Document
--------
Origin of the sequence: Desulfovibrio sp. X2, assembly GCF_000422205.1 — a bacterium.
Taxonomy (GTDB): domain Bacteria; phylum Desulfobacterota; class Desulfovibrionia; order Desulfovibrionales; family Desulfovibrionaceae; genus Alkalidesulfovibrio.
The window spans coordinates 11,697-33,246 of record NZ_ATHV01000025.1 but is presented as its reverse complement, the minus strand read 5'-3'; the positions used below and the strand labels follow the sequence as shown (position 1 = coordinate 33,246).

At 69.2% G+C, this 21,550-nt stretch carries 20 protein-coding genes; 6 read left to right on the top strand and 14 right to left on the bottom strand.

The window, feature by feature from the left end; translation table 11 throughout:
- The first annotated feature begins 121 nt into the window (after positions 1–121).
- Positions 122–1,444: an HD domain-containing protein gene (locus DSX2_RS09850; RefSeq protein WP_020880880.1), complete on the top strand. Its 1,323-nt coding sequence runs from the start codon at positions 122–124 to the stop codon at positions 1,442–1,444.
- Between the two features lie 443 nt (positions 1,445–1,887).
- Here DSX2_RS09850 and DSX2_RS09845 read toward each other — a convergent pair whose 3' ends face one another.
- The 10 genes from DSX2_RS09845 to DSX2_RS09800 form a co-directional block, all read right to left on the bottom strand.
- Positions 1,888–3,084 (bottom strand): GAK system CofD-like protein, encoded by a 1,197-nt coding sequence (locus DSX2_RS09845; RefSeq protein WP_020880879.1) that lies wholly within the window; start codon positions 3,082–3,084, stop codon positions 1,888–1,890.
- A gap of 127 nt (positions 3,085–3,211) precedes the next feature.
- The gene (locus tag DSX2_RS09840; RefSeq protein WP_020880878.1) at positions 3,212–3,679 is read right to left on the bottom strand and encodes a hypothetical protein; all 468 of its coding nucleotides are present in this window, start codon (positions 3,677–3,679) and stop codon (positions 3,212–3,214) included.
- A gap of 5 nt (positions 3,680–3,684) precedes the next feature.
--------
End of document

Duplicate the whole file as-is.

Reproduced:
Origin of the sequence: Desulfovibrio sp. X2, assembly GCF_000422205.1 — a bacterium.
Taxonomy (GTDB): domain Bacteria; phylum Desulfobacterota; class Desulfovibrionia; order Desulfovibrionales; family Desulfovibrionaceae; genus Alkalidesulfovibrio.
The window spans coordinates 11,697-33,246 of record NZ_ATHV01000025.1 but is presented as its reverse complement, the minus strand read 5'-3'; the positions used below and the strand labels follow the sequence as shown (position 1 = coordinate 33,246).

At 69.2% G+C, this 21,550-nt stretch carries 20 protein-coding genes; 6 read left to right on the top strand and 14 right to left on the bottom strand.

The window, feature by feature from the left end; translation table 11 throughout:
- The first annotated feature begins 121 nt into the window (after positions 1–121).
- Positions 122–1,444: an HD domain-containing protein gene (locus DSX2_RS09850; RefSeq protein WP_020880880.1), complete on the top strand. Its 1,323-nt coding sequence runs from the start codon at positions 122–124 to the stop codon at positions 1,442–1,444.
- Between the two features lie 443 nt (positions 1,445–1,887).
- Here DSX2_RS09850 and DSX2_RS09845 read toward each other — a convergent pair whose 3' ends face one another.
- The 10 genes from DSX2_RS09845 to DSX2_RS09800 form a co-directional block, all read right to left on the bottom strand.
- Positions 1,888–3,084 (bottom strand): GAK system CofD-like protein, encoded by a 1,197-nt coding sequence (locus DSX2_RS09845; RefSeq protein WP_020880879.1) that lies wholly within the window; start codon positions 3,082–3,084, stop codon positions 1,888–1,890.
- A gap of 127 nt (positions 3,085–3,211) precedes the next feature.
- The gene (locus tag DSX2_RS09840; RefSeq protein WP_020880878.1) at positions 3,212–3,679 is read right to left on the bottom strand and encodes a hypothetical protein; all 468 of its coding nucleotides are present in this window, start codon (positions 3,677–3,679) and stop codon (positions 3,212–3,214) included.
- A gap of 5 nt (positions 3,680–3,684) precedes the next feature.